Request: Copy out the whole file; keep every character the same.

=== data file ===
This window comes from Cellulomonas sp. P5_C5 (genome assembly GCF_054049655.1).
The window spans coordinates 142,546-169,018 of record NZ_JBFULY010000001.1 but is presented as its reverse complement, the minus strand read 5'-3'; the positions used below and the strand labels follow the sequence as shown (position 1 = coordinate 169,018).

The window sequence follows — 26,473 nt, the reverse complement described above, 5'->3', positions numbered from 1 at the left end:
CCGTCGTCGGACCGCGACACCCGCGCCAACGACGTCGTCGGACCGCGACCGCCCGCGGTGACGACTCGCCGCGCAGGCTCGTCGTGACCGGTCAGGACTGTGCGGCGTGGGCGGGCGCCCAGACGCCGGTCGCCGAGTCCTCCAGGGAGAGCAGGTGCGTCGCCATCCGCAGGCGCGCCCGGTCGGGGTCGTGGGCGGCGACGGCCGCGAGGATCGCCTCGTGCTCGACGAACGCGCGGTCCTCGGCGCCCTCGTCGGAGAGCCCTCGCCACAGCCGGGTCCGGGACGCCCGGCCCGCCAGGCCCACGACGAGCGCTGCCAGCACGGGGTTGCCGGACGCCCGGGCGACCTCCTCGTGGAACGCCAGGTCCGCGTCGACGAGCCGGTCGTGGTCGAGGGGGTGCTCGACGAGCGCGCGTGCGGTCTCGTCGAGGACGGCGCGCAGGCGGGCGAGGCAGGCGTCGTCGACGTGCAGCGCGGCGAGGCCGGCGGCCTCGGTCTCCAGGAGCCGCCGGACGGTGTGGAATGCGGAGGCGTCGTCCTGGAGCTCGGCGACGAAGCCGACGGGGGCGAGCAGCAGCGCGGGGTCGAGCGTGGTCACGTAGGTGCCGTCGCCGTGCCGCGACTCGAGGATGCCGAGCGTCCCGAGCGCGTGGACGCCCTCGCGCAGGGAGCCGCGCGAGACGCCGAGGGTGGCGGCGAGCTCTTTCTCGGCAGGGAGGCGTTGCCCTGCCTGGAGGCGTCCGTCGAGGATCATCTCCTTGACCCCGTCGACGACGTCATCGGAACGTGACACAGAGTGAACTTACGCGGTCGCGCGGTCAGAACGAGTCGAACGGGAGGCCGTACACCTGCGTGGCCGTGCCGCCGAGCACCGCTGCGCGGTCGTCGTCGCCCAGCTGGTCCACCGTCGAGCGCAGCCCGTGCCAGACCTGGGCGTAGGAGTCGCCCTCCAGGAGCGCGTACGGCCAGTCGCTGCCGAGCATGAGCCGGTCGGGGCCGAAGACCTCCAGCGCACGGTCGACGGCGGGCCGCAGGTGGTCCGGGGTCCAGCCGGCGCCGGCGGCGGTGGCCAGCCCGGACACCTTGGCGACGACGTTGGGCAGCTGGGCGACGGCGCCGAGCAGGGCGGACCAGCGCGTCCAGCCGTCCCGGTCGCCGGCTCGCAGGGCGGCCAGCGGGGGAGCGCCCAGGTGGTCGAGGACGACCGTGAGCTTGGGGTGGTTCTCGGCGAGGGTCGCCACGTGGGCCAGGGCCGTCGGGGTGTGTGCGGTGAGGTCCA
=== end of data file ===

This window comes from Cellulomonas sp. P5_C5 (genome assembly GCF_054049655.1).
The window spans coordinates 142,546-169,018 of record NZ_JBFULY010000001.1 but is presented as its reverse complement, the minus strand read 5'-3'; the positions used below and the strand labels follow the sequence as shown (position 1 = coordinate 169,018).

The window sequence follows — 26,473 nt, the reverse complement described above, 5'->3', positions numbered from 1 at the left end:
CCGTCGTCGGACCGCGACACCCGCGCCAACGACGTCGTCGGACCGCGACCGCCCGCGGTGACGACTCGCCGCGCAGGCTCGTCGTGACCGGTCAGGACTGTGCGGCGTGGGCGGGCGCCCAGACGCCGGTCGCCGAGTCCTCCAGGGAGAGCAGGTGCGTCGCCATCCGCAGGCGCGCCCGGTCGGGGTCGTGGGCGGCGACGGCCGCGAGGATCGCCTCGTGCTCGACGAACGCGCGGTCCTCGGCGCCCTCGTCGGAGAGCCCTCGCCACAGCCGGGTCCGGGACGCCCGGCCCGCCAGGCCCACGACGAGCGCTGCCAGCACGGGGTTGCCGGACGCCCGGGCGACCTCCTCGTGGAACGCCAGGTCCGCGTCGACGAGCCGGTCGTGGTCGAGGGGGTGCTCGACGAGCGCGCGTGCGGTCTCGTCGAGGACGGCGCGCAGGCGGGCGAGGCAGGCGTCGTCGACGTGCAGCGCGGCGAGGCCGGCGGCCTCGGTCTCCAGGAGCCGCCGGACGGTGTGGAATGCGGAGGCGTCGTCCTGGAGCTCGGCGACGAAGCCGACGGGGGCGAGCAGCAGCGCGGGGTCGAGCGTGGTCACGTAGGTGCCGTCGCCGTGCCGCGACTCGAGGATGCCGAGCGTCCCGAGCGCGTGGACGCCCTCGCGCAGGGAGCCGCGCGAGACGCCGAGGGTGGCGGCGAGCTCTTTCTCGGCAGGGAGGCGTTGCCCTGCCTGGAGGCGTCCGTCGAGGATCATCTCCTTGACCCCGTCGACGACGTCATCGGAACGTGACACAGAGTGAACTTACGCGGTCGCGCGGTCAGAACGAGTCGAACGGGAGGCCGTACACCTGCGTGGCCGTGCCGCCGAGCACCGCTGCGCGGTCGTCGTCGCCCAGCTGGTCCACCGTCGAGCGCAGCCCGTGCCAGACCTGGGCGTAGGAGTCGCCCTCCAGGAGCGCGTACGGCCAGTCGCTGCCGAGCATGAGCCGGTCGGGGCCGAAGACCTCCAGCGCACGGTCGACGGCGGGCCGCAGGTGGTCCGGGGTCCAGCCGGCGCCGGCGGCGGTGGCCAGCCCGGACACCTTGGCGACGACGTTGGGCAGCTGGGCGACGGCGCCGAGCAGGGCGGACCAGCGCGTCCAGCCGTCCCGGTCGCCGGCTCGCAGGGCGGCCAGCGGGGGAGCGCCCAGGTGGTCGAGGACGACCGTGAGCTTGGGGTGGTTCTCGGCGAGGGTCGCCACGTGGGCCAGGGCCGTCGGGGTGTGTGCGGTGAGGTCCA